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Nova Scotia’s wine country, Annapolis Valley, is just a day's trip away from Halifax.Tourism Nova Scotia/Handout

Visitors to Halifax will be flocking to one of architect Omar Gandhi’s most recent projects – the newly reinvented pathways at Peggy’s Cove. “Now fully accessible, it’s worth the trip back to one of Canada’s most important landmarks. But please stay off of the black rocks!” he says. He’s got his eye on a few other summer destinations around the city, too.

Cheer for the home team

Get swept up by the energy of the crowd at an afternoon soccer match cheering on the Halifax Wanderers. The team, Gandhi says, “is immensely popular and their intimate venue is right in the middle of the downtown core.” The team sits in the middle of the standings in the Canadian Premier League, and a single point separates them from the team above and below them, which means every game counts this summer.

Chill out at the Halifax Jazz Festival

Headliners for this year’s fest include Tank and the Bangas, Perfume Genius and Molly Johnson, and all daytime programming is free throughout festival weekend, until July 17. “It’s an annual must see,” says Gandhi. Venues are scattered throughout downtown, with the main stage on the waterfront. It’s a chance, too, to visit this revamped part of the city. The boardwalk now features Adirondack chairs, hammocks and the new harbour stairs at Queen’s Marque, which lead down in to the water.

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The Halifax Jazz Festival's venues are scattered throughout the downtown core, with the main stage on the waterfront.Handout/Handout

Enjoy a local wine (or two) in the Annapolis Valley

Nova Scotia’s wine country is a delicious day trip from Halifax. “The wineries boast some of the best wine in the country with an atmosphere for tasting and touring unlike any other in Canada,” he says. “Twelve wineries, all within a short distance, make for a spectacular tour.” The Valley features some of the province’s most iconic wineries: Lightfoot & Wolfville, Benjamin Bridge and Luckett Vineyards, as well as the region’s first, Domaine de Grand Pré. You’ll definitely want to make time for a meal while you’re here as the area is the agricultural heart of the province.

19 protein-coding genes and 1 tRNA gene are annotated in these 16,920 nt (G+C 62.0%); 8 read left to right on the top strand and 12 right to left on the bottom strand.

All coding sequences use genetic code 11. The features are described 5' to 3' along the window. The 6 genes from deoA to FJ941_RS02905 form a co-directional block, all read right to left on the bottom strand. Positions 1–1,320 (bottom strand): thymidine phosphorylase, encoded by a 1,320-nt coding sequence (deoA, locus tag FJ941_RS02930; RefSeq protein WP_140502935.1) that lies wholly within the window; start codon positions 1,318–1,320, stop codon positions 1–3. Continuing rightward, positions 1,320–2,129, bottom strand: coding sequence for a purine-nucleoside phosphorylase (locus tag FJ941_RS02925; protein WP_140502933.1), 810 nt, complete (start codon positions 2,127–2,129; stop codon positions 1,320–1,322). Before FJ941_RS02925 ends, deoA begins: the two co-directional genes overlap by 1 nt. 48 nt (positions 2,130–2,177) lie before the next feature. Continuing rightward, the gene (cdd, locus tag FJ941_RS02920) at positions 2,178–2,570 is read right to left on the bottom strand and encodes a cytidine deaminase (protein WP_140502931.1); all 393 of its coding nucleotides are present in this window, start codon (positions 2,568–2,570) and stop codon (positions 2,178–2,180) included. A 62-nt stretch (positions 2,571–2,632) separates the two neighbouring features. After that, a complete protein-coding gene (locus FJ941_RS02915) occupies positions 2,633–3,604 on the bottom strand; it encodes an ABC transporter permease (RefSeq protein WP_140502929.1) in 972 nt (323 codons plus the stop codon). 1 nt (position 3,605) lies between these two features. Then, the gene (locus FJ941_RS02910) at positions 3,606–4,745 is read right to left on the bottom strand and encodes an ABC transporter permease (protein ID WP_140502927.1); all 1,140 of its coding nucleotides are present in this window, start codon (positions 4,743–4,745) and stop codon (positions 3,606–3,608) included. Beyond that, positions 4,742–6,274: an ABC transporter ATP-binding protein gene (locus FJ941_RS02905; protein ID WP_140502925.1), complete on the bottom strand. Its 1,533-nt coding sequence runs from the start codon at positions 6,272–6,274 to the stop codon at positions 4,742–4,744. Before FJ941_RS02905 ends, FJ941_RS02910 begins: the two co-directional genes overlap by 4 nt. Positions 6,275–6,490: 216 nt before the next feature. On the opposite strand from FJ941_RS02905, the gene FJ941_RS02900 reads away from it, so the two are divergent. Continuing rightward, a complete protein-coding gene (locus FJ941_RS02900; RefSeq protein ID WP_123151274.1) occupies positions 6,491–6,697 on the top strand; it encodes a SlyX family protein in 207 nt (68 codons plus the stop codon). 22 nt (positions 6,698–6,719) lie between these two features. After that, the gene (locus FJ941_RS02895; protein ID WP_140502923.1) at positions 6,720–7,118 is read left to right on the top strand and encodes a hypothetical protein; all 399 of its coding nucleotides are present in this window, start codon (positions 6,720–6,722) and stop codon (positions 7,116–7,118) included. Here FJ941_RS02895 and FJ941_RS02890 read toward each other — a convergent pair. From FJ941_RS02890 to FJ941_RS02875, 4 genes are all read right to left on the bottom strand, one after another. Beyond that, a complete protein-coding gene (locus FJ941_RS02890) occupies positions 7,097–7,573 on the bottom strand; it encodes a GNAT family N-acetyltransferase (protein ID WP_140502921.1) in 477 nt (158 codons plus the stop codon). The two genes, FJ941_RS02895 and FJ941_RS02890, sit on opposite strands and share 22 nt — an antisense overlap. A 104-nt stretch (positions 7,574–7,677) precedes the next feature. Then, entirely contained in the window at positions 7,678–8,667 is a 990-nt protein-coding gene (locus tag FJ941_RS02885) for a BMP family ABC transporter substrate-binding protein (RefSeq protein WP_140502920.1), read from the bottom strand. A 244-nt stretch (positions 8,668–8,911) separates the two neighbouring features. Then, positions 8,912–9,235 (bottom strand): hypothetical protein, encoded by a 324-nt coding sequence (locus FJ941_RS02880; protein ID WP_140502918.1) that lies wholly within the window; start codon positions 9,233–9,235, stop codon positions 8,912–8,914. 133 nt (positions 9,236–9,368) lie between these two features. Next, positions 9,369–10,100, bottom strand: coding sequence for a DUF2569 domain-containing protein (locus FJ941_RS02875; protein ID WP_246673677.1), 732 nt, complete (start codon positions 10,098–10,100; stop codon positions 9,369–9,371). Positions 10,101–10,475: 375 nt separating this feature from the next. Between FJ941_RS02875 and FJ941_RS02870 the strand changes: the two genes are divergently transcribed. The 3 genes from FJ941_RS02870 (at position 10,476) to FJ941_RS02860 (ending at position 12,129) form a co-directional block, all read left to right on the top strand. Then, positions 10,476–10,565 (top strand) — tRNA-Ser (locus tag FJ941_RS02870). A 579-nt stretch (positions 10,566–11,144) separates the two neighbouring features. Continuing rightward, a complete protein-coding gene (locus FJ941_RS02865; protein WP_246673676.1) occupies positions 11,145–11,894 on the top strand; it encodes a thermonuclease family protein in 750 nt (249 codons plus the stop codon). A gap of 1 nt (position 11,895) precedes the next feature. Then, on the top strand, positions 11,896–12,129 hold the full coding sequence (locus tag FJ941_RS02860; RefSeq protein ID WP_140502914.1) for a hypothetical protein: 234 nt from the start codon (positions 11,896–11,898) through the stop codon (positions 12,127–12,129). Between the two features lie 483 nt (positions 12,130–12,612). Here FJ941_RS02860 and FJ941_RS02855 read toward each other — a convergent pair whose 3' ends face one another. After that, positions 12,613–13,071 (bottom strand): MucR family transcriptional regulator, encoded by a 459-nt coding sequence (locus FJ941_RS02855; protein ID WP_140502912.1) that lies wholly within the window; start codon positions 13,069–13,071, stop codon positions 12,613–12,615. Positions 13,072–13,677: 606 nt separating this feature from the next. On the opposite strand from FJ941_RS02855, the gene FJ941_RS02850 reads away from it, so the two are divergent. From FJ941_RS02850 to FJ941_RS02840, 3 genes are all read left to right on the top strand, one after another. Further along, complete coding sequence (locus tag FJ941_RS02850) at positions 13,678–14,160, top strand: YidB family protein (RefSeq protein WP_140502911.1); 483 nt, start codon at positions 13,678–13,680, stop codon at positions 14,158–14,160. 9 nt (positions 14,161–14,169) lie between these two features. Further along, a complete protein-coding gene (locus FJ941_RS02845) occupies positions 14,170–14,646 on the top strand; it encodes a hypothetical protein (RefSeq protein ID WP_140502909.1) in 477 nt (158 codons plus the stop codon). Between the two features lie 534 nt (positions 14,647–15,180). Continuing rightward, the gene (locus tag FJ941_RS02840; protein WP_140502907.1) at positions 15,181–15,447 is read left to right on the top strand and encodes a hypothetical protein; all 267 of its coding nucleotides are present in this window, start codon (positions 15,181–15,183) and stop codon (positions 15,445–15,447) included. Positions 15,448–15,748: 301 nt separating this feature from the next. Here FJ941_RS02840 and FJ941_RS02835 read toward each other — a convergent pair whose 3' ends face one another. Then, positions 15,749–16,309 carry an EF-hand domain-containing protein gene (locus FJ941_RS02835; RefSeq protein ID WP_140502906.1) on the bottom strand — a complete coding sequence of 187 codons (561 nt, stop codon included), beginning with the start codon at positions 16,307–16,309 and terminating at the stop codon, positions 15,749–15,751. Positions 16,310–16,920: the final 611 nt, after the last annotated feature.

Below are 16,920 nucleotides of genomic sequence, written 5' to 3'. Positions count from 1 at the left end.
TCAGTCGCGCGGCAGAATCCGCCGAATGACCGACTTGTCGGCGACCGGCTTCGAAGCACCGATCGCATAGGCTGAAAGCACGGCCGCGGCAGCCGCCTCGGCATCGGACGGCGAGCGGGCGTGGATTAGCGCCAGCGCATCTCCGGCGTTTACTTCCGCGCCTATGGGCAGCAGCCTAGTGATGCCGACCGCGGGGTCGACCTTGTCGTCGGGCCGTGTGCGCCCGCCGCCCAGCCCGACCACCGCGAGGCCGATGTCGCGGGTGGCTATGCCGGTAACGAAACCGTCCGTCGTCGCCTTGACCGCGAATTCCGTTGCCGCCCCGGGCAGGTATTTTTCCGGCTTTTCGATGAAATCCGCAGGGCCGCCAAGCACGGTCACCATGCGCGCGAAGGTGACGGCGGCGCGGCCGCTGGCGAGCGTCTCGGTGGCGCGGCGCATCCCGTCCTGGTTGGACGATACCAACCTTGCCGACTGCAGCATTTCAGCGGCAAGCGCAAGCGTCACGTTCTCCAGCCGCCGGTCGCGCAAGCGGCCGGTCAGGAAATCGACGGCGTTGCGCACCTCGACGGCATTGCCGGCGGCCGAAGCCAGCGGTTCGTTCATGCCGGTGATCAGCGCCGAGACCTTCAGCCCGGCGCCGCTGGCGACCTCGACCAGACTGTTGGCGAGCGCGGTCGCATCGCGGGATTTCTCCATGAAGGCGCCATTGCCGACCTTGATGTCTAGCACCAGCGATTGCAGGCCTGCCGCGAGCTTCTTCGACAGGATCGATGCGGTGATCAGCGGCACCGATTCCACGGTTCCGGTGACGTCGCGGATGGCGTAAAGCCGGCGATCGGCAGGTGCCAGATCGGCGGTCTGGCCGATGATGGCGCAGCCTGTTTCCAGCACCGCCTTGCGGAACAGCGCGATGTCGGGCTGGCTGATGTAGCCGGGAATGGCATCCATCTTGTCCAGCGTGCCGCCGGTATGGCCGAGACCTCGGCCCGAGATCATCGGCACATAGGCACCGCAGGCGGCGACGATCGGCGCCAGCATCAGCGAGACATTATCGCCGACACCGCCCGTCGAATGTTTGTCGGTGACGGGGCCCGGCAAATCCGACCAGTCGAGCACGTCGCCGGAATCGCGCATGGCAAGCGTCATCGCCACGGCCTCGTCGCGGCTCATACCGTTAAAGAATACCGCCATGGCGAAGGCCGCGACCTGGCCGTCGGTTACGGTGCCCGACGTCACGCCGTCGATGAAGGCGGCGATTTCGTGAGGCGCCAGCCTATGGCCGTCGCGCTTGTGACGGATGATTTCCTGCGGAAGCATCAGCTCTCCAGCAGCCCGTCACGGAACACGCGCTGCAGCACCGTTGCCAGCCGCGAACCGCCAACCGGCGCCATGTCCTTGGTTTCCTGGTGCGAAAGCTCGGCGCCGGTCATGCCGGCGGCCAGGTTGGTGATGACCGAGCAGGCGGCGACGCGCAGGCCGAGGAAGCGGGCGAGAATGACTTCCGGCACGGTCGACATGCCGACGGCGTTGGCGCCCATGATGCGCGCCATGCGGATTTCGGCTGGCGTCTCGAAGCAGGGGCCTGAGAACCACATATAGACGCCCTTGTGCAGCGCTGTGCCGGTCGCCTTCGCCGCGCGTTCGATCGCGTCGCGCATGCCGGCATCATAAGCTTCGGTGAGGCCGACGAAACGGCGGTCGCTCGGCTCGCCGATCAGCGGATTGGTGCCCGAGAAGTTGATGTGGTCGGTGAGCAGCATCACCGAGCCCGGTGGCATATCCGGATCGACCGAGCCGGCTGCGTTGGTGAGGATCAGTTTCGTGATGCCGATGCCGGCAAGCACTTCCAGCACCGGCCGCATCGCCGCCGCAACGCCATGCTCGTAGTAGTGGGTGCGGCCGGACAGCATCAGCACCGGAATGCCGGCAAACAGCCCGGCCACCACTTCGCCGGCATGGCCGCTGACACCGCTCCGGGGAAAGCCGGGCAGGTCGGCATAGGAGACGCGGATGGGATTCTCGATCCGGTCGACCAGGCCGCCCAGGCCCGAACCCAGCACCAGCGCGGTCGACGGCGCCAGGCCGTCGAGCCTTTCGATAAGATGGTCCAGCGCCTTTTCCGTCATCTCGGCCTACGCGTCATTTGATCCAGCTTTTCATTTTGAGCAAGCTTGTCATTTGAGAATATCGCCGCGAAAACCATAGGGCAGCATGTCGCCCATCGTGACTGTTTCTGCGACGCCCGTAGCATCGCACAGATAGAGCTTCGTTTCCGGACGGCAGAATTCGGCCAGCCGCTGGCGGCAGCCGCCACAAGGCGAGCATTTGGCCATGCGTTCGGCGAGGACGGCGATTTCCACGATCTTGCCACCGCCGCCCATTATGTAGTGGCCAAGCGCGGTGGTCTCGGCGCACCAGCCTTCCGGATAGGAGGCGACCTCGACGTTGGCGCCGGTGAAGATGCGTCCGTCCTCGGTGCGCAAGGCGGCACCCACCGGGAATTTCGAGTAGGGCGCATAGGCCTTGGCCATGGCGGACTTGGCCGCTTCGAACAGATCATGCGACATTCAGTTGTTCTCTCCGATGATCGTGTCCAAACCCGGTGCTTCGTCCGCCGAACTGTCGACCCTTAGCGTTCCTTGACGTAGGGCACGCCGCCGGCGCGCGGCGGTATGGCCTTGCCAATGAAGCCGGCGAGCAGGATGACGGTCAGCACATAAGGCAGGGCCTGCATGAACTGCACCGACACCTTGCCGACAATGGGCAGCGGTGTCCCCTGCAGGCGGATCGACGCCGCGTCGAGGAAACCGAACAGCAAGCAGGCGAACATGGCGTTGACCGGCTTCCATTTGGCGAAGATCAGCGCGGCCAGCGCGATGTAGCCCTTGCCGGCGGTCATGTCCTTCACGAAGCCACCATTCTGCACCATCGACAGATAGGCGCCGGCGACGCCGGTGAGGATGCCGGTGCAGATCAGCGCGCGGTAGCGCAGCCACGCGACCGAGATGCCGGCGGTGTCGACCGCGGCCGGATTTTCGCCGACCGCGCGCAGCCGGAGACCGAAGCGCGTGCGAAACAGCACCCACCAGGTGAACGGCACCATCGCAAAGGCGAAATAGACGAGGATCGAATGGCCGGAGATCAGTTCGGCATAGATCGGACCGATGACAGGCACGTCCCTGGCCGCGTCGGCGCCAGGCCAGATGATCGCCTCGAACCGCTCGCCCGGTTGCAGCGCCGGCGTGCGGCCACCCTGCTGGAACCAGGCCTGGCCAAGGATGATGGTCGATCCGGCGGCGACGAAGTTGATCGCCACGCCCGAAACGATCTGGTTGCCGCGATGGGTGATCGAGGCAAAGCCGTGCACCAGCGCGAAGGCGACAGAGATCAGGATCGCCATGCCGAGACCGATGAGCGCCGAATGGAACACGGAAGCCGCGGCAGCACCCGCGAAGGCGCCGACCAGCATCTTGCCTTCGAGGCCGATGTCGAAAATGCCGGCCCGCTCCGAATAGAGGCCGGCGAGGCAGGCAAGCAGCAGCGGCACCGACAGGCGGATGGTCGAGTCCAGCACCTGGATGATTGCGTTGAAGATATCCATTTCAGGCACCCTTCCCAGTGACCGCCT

Unwind, Nordic-style, at Nature Folk

Massage, movement classes, infrared sauna and a Nordic spa – Nature Folk is a one-stop shop for respite and healing. It’s the city’s first urban Nordic spa, and Gandhi recommends the retreat because this summer Nature Folk’s second location will be open in Dartmouth. It’s an ideal spot for a physical and mental reset with an afternoon spent moving between Finnish saunas, a cold plunge and a warm pool.

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Nature Folk is Halifax’s first urban Nordic spa. A second spa will be opening in Dartmouth.Handout

Fill up in the North End

There’s no shortage of options in this neighbourhood for a great meal or light bite. “The sandwiches from Luke’s Small Goods, ice cream from DeeDee’s and coffee from one of the many incredible local spots,” he says. You’ll find breakfast and hearty lunch sandwiches on freshly baked breads at Luke’s Small Goods, and small-batch frozen treats in fun flavours like chai and dreamsicle at DeeDee’s. For dinner, Gandhi recommends Bar Kismet, “one of Canada’s best restaurants.” The restaurant is known for its fresh seafood, handmade pasta and inventive cocktail menu.

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